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    TAGS: Canada, procurement, Australian Public Service, indigenous Australians

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  • ‘Diplomatic terrorism’: Palestinian statehood, the United Nations, and Australia’s voting record

    Posted 5/12/2014 by Marty Harris

    The issue of Palestinian statehood is once again before the United Nations Security Council (UNSC). In September 2011, the Palestinian Authority submitted an application for full UN membership. Needing UNSC approval for such a bid, the application was eventually withdrawn or not fully pursued, under the public threat of a US veto. Now, with a new application possible, a look back at Australia’s voting record on this issue provides some hints as to how Australia might vote if an application for Palestinian United Nations membership is made before 31 December.

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    TAGS: Middle East,Australian foreign policy

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  • Voting online? Don’t count on it

    Posted 25/11/2014 by Philip Hamilton

    In the 2013 Federal Election, the Australian Electoral Commission (AEC) lost 1,370 ballot papers. Subsequent inquiries examined the selection of polling locations, the transport and storage of completed ballot papers, and the recruitment and training of temporary staff in short timeframes.

    The logistics are challenging, but are they necessary? We already do our banking and shopping online – why not voting?

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    TAGS: Australian Electoral Commission, election results, elections, voting, disability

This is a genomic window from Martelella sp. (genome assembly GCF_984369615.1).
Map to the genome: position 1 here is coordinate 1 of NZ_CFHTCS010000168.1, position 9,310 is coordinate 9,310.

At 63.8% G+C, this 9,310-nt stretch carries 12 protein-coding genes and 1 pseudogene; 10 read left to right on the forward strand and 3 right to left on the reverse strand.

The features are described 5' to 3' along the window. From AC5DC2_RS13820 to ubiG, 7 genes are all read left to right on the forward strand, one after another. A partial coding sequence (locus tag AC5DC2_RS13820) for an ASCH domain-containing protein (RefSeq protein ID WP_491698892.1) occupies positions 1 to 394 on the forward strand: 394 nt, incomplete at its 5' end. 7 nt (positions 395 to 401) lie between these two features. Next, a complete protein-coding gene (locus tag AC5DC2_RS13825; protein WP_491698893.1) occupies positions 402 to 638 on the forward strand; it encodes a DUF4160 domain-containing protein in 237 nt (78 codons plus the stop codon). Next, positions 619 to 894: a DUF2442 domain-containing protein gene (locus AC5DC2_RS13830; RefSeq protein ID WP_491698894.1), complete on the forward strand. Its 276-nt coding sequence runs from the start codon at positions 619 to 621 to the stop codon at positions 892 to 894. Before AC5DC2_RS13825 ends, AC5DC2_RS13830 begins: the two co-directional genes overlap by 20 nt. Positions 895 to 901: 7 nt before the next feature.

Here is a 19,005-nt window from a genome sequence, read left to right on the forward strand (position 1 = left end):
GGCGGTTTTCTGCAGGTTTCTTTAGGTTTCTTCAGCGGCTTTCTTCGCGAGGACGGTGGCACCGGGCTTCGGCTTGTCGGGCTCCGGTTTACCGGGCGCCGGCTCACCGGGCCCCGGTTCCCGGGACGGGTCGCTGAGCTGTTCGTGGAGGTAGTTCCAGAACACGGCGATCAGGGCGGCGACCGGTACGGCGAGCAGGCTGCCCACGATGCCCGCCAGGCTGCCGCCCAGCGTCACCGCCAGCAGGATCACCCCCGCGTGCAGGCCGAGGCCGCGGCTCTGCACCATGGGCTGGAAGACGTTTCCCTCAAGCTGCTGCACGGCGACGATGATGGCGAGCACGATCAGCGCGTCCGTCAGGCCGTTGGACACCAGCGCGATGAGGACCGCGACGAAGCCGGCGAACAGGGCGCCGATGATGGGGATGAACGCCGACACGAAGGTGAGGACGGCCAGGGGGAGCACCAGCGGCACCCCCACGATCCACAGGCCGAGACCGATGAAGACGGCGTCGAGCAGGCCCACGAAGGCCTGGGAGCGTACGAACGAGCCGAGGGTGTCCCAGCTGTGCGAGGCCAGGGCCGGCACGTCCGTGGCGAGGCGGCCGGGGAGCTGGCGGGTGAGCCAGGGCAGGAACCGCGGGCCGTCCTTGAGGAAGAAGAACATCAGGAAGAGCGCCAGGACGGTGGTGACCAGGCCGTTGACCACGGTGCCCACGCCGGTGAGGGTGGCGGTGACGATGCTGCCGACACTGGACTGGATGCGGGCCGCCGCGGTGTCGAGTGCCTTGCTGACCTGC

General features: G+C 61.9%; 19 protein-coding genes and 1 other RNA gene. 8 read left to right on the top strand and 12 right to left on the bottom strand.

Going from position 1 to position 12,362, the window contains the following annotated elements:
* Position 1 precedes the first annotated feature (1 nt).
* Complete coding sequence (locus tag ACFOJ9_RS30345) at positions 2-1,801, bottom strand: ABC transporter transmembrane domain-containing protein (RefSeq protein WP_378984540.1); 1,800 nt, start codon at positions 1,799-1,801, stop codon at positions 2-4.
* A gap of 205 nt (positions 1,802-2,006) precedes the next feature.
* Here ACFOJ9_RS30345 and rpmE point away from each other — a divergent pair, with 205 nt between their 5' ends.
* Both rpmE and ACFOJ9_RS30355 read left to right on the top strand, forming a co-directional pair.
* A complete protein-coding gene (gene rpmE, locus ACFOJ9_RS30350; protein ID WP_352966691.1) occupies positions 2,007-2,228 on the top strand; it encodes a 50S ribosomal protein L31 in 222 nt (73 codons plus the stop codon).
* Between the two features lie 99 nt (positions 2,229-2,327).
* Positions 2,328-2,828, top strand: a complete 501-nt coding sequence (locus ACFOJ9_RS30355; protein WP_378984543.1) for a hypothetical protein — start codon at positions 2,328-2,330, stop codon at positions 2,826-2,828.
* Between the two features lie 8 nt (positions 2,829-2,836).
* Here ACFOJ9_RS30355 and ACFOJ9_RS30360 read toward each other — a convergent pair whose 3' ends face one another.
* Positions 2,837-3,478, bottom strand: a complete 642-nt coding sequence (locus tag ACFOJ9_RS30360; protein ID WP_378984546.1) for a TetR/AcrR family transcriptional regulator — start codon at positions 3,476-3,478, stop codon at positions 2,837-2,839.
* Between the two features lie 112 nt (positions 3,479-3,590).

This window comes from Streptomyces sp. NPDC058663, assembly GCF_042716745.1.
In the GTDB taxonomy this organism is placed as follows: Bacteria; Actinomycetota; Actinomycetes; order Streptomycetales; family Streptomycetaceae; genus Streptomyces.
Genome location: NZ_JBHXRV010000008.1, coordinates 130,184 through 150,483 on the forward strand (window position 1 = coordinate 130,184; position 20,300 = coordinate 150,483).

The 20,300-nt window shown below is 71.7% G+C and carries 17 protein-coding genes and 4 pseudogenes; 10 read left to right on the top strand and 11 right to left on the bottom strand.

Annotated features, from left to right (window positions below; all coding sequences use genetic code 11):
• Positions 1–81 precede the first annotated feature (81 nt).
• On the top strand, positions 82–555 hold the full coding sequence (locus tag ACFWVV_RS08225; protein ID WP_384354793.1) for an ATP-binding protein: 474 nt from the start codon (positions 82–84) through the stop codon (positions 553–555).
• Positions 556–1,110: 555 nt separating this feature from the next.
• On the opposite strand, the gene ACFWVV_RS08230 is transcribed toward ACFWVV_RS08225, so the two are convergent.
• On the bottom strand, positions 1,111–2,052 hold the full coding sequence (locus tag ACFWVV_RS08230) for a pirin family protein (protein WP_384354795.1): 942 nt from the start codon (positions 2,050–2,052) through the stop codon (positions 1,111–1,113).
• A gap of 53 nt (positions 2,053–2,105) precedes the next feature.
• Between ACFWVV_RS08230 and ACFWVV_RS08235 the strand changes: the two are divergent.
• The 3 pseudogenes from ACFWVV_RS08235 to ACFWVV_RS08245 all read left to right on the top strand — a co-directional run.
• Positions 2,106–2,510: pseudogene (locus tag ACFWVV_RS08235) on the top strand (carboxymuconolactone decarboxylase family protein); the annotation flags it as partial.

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  • Still room for improvement at the Australian Electoral Commission

    Posted 24/11/2014 by Philip Hamilton

    The Federal Election of 7 September 2013 was notable in a number of respects, not least because the loss by the Australian Electoral Commission (AEC) of 1,370 ballot papers resulted in a new election for WA Senators being held on 5 April 2014.

    In the wake of the loss of ballot papers, the Auditor-General, Ian McPhee, committed to conducting three performance audits of the AEC, the first of which was tabled in May 2014. The second follow-up audit was tabled on 5 November 2014, with a finding that the AEC had not adequately addressed the recommendations of an audit in 2009–10.

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    TAGS: Australian Electoral Commission, election results, elections, voting

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  • Federal Court upholds the legality of the “joint” AFL-ASADA investigation into Essendon

    Posted 13/11/2014 by Jaan Murphy

    The ‘joint investigation’ by ASADA and the AFL into the potential use of prohibited substances was legal, the Federal Court decided. The 123 page judgment was handed down in September 2014, but has been appealed.

    Read more...

    TAGS: Australian Sports Anti-Doping Agency, World Anti-Doping Agency, Sport, ASADA, Federal Court, WADA, ADRV

    Comments (0)
  • ABS Labour Force revisions: a botch job or short term pain for long term gain?

    Posted 20/10/2014 by Aaron Greenup

    Prior to releasing the September Labour Force Survey (LFS) results this month, the Australian Bureau of Statistics (ABS) announced they were taking the unusual step of dropping the seasonally adjusted Labour Force estimates for July, August and September. Many users of the monthly survey results have since expressed concern about the quality and reliability of the estimates. Some of the commentary has suggested the recent issue with the estimates was due in part to budget cutbacks to the statistics agency. However, the recent volatility in the seasonally adjusted estimates is more likely to be associated with the changes the ABS has made to the LFS program rather than any budget pressures they are currently facing.

    Read more...

    TAGS: Employment, Australian Bureau of Statistics, statistics